NRAS
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I'm new here.. trying to deal with all the aspects of RA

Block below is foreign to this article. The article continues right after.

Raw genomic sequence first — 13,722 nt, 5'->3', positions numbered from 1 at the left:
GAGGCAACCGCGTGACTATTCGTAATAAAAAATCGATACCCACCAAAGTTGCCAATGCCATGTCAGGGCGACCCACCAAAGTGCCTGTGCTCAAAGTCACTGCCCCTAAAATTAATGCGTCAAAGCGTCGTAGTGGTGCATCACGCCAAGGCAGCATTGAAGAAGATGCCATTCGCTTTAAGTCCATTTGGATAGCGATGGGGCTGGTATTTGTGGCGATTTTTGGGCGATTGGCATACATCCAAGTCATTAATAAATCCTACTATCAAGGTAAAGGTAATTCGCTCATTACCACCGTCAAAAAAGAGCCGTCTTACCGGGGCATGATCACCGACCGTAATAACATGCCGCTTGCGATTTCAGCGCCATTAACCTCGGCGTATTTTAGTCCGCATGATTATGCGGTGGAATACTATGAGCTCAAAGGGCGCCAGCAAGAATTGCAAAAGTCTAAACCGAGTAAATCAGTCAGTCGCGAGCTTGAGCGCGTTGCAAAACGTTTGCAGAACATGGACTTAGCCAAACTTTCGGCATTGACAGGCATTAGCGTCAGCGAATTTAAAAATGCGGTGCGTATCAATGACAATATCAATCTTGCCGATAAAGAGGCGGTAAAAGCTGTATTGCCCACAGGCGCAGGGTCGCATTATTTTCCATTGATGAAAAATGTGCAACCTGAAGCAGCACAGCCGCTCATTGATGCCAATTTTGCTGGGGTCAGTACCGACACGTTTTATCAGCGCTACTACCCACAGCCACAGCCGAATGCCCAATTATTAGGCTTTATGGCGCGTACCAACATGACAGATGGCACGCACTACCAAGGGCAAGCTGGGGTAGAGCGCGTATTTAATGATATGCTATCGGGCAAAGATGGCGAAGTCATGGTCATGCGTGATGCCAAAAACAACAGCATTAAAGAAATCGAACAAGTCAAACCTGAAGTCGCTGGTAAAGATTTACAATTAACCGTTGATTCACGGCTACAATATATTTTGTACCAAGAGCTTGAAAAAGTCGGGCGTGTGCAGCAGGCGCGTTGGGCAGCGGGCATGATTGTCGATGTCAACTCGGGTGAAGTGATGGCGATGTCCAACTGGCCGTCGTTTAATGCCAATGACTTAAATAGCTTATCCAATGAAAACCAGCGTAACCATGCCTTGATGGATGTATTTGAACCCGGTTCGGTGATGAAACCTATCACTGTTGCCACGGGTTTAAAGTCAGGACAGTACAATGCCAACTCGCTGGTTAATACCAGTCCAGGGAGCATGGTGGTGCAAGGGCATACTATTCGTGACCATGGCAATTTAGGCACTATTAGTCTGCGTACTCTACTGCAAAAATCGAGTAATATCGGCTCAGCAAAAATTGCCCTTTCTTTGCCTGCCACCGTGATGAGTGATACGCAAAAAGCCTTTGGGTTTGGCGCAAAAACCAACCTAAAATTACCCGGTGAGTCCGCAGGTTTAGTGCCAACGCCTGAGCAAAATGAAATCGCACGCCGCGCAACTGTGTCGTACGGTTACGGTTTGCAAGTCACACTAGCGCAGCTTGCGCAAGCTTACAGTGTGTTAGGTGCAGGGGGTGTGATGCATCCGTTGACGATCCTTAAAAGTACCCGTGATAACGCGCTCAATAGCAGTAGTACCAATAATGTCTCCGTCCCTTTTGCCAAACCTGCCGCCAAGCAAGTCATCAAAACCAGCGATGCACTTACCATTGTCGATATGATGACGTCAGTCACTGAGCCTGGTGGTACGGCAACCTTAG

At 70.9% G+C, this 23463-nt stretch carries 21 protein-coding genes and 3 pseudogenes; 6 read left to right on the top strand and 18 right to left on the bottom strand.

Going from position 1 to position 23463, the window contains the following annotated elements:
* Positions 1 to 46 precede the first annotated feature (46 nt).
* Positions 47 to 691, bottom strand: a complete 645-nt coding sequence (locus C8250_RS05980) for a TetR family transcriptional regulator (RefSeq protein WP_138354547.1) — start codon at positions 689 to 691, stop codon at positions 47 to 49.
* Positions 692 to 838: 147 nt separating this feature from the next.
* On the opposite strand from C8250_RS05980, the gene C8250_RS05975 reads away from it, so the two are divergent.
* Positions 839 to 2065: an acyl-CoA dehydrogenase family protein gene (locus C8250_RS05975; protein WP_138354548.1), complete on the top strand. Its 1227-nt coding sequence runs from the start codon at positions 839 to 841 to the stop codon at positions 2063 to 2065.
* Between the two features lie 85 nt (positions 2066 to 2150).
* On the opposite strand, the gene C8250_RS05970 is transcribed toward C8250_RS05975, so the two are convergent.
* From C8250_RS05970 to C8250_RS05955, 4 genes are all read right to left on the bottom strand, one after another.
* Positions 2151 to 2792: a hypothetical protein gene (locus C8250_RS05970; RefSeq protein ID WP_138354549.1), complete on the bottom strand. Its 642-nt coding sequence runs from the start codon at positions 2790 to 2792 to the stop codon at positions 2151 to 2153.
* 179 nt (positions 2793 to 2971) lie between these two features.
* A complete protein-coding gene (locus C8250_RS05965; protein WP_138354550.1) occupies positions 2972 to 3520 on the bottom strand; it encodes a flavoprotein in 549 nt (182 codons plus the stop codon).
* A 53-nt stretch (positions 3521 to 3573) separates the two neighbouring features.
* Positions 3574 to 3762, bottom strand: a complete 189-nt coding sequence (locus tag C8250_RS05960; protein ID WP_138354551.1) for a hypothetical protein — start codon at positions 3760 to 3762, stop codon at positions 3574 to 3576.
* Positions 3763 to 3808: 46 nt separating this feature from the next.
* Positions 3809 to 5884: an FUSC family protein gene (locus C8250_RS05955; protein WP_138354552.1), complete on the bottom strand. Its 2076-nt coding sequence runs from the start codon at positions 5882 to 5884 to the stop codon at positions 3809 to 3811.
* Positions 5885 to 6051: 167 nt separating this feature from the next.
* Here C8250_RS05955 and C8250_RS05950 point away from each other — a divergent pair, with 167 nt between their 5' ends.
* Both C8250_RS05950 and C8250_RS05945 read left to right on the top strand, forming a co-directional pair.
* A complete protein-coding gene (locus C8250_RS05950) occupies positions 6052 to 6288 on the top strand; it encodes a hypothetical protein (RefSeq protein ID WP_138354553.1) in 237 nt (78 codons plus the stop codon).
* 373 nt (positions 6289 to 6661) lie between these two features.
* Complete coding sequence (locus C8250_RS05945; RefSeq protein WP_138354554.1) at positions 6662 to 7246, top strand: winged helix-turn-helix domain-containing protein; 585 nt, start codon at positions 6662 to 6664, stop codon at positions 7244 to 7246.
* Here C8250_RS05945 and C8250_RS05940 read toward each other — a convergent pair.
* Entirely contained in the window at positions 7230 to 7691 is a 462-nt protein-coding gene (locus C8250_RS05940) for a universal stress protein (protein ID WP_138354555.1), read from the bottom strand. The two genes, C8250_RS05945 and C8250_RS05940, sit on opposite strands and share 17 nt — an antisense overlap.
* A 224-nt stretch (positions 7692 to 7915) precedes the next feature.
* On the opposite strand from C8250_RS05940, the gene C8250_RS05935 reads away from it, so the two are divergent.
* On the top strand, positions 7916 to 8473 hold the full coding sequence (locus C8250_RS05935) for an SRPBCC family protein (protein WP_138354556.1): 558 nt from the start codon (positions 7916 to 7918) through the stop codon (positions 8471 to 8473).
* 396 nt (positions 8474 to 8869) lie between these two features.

I was diagnosed with JRA at about age 2.. the flare ups returned in jr. high and throughout highschool, I couldn't even participate in my required P.E. classes. Due to the severity of the pain and flare ups I finally went to seek medical help. Thanks to my destroyed records from my first diagnoses I was back at square one and docs were no help (" you probably sprained your ankle" let me note I didn't do ANY extraneous activities). One doc tried to diagnose me with lupus which finally led me to a RA specialist in 2015. Again i was diagnosed with RA. Here I am 2 years later at age 21 finally looking into treatment to put my RA into remission. Doc started me on Prednisone and it did WONDERS physically, but greatly affected my mental health, I found myself yelling at my loved ones and I was not myself. Then we tried 15mg of methotrexate.. horrible horrible. I felt hungover every day, and like a zombie. Then I had a flareup so they upped my dosage to 20mg and after that I noticed a big mental shift and I literally didn't want to live. The depression hit me so suddenly. I made the personal choice to stop it because I rather feel like me then what meds shape me to be. I've lost a good 20lbs within the past 6 months due to vomiting, nausea, and loss of appetite from the drugs. I've been prescribed hydroxychloroquine but I'm holding off till an eye appointment in February because my RA specialist is concerned that I may have uveitis and I read hydroxychloroquine can cause eye issues, so better to be safe then sorry right. Since I have been off the methotrexate I've been lucky enough to not have a flare up and I'm happy that I'm me again. But now I'mat the point where I don't like the idea of trial and error, I don't want to take 6 months after 6 months trying to find something that'll work, but I want to be able to walk and run and dance and climb mountains. I also don't want to be on meds the rest of my life and it is so so so hard to have this constant reminder that I have to have this battle for the rest of my life and I'm only so young. I'm not sure how to cope. What scares me most is the emotional effects of RA itself and the mental side effects of drugs, because so far I haven't had much luck..